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Being Me: What it Means to be Human

Being Me: What it Means to be Human

Pete Moore

ISBN: 978-0-470-09190-6

Feb 2004

288 pages



‘O brave new world, That has such people in’t!’

Shakespeare, The Tempest

New scientific developments are changing the world, but whether the world of our children and grandchildren will be the hell of Huxley’s Brave New World or the sheltered paradise described by Shakespeare depends on how we choose to use these developments.

That choice will frequently be driven by our appreciation of what human beings really are. In this thought-provoking book Pete Moore presents an antidote to the scientific reductionism that so frequently seeks to narrow any definition of our species by single features, such as our genes or the ability of our brains. This exploration of the nature of humanity reveals the rainbow spectrum that makes us who we are. Through discussions with individuals whose lives help us to focus on individual aspects of our make up, Moore explores the difficult issues that are facing us.

This book provides a timely reminder that technology cannot be separated from its impact on real people and how their lives are changed for the better or worse. Medical developments offer tremendous opportunities for good, but if we lose sight of what it is to be human they also have the ability to be used for very dangerous, even evil purposes. We have a chance to influence this future. We should not ignore the challenge.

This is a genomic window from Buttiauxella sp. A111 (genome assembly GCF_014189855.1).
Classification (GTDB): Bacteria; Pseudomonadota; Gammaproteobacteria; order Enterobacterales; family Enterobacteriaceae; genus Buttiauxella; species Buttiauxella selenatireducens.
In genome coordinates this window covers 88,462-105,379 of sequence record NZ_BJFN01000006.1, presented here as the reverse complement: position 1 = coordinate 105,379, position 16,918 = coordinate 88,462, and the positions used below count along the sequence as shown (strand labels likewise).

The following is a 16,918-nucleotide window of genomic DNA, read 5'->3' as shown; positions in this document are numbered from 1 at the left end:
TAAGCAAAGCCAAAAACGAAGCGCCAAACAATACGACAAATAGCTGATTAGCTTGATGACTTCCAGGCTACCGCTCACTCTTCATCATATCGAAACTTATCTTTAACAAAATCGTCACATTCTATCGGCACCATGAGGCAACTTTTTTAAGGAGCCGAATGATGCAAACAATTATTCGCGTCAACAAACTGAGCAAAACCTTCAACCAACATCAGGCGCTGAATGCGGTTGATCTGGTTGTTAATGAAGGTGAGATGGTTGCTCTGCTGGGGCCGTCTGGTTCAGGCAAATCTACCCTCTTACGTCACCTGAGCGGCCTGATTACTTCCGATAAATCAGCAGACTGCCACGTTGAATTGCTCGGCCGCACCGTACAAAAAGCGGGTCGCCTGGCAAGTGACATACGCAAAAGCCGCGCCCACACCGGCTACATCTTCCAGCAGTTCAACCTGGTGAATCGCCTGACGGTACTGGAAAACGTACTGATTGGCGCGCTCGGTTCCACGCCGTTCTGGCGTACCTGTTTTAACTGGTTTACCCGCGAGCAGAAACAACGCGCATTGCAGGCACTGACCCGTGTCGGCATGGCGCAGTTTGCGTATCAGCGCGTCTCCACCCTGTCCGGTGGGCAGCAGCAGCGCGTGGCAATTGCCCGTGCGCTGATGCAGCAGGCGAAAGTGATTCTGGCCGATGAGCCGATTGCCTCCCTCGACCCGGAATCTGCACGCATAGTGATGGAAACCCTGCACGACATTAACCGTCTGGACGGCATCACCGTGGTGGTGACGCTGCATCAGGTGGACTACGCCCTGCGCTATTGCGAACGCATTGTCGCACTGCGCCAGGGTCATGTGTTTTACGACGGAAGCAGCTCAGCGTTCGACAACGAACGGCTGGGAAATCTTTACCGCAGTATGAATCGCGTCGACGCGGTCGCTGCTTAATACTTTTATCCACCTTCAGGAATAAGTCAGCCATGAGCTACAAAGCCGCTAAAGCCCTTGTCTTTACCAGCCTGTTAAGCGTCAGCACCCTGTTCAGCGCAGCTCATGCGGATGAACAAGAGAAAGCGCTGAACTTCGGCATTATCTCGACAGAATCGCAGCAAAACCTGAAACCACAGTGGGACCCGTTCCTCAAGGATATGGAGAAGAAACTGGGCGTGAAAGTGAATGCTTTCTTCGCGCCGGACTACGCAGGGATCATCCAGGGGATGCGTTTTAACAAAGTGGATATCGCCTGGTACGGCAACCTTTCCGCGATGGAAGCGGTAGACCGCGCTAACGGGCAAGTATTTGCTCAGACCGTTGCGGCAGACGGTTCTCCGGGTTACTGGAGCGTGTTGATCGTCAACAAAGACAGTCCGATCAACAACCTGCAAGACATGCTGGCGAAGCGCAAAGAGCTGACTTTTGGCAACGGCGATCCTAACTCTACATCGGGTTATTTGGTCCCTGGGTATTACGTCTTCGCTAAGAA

DR PETE MOORE is a medical journalist and an official rapporteur at Windsor Castle and the House of Lords. He is the author of Blood and Justice (0470 848421, Hbk / 0470 84844 8 Pbk).



1. An embodied being.

2. A conscious being.

3. A genetic being.

4. A historic being.

5. A related being.

6. A material being.

7. A spiritual being.

8. A sexual being.

9. A social being.

10. Free to be me.



""...a whirlwind tour through the sheer variety of human pre-occupations...Moore, a medical journalist, engagingly recounts 'real-life' stories..."" (Independent, 30 December 2003)

“…should be read by everyone working in and around science…” (Focus, February 2004)

“… stretches the boundaries of self-definition and re-introduces the idea of humans as holistic beings…” (The Science Reporter, December 2003)